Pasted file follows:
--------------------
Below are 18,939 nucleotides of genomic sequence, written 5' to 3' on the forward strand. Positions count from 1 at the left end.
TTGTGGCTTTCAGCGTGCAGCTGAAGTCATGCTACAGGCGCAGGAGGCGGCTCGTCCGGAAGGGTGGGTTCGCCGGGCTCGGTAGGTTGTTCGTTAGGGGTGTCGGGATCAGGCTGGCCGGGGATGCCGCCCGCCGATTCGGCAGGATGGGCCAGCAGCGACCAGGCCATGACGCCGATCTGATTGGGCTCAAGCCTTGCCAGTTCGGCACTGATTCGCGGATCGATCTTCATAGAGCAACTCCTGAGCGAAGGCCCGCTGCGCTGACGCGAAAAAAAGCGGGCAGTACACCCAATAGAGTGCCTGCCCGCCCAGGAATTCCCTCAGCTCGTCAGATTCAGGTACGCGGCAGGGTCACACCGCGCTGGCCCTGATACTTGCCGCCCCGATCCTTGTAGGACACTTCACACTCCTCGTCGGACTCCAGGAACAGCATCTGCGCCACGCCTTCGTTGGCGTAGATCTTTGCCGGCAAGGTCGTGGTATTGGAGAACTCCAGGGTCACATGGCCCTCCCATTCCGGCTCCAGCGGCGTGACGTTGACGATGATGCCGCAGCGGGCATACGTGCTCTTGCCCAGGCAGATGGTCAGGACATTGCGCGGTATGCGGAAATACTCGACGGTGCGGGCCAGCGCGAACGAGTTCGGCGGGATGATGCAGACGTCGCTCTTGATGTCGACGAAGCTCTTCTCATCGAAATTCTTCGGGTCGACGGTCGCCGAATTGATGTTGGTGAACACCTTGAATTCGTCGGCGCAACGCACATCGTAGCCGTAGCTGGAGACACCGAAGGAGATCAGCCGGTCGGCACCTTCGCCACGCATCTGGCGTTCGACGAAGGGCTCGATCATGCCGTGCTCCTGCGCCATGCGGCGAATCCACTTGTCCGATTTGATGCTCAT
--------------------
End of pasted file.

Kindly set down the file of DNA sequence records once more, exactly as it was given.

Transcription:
Below are 18,939 nucleotides of genomic sequence, written 5' to 3' on the forward strand. Positions count from 1 at the left end.
TTGTGGCTTTCAGCGTGCAGCTGAAGTCATGCTACAGGCGCAGGAGGCGGCTCGTCCGGAAGGGTGGGTTCGCCGGGCTCGGTAGGTTGTTCGTTAGGGGTGTCGGGATCAGGCTGGCCGGGGATGCCGCCCGCCGATTCGGCAGGATGGGCCAGCAGCGACCAGGCCATGACGCCGATCTGATTGGGCTCAAGCCTTGCCAGTTCGGCACTGATTCGCGGATCGATCTTCATAGAGCAACTCCTGAGCGAAGGCCCGCTGCGCTGACGCGAAAAAAAGCGGGCAGTACACCCAATAGAGTGCCTGCCCGCCCAGGAATTCCCTCAGCTCGTCAGATTCAGGTACGCGGCAGGGTCACACCGCGCTGGCCCTGATACTTGCCGCCCCGATCCTTGTAGGACACTTCACACTCCTCGTCGGACTCCAGGAACAGCATCTGCGCCACGCCTTCGTTGGCGTAGATCTTTGCCGGCAAGGTCGTGGTATTGGAGAACTCCAGGGTCACATGGCCCTCCCATTCCGGCTCCAGCGGCGTGACGTTGACGATGATGCCGCAGCGGGCATACGTGCTCTTGCCCAGGCAGATGGTCAGGACATTGCGCGGTATGCGGAAATACTCGACGGTGCGGGCCAGCGCGAACGAGTTCGGCGGGATGATGCAGACGTCGCTCTTGATGTCGACGAAGCTCTTCTCATCGAAATTCTTCGGGTCGACGGTCGCCGAATTGATGTTGGTGAACACCTTGAATTCGTCGGCGCAACGCACATCGTAGCCGTAGCTGGAGACACCGAAGGAGATCAGCCGGTCGGCACCTTCGCCACGCATCTGGCGTTCGACGAAGGGCTCGATCATGCCGTGCTCCTGCGCCATGCGGCGAATCCACTTGTCCGATTTGATGCTCAT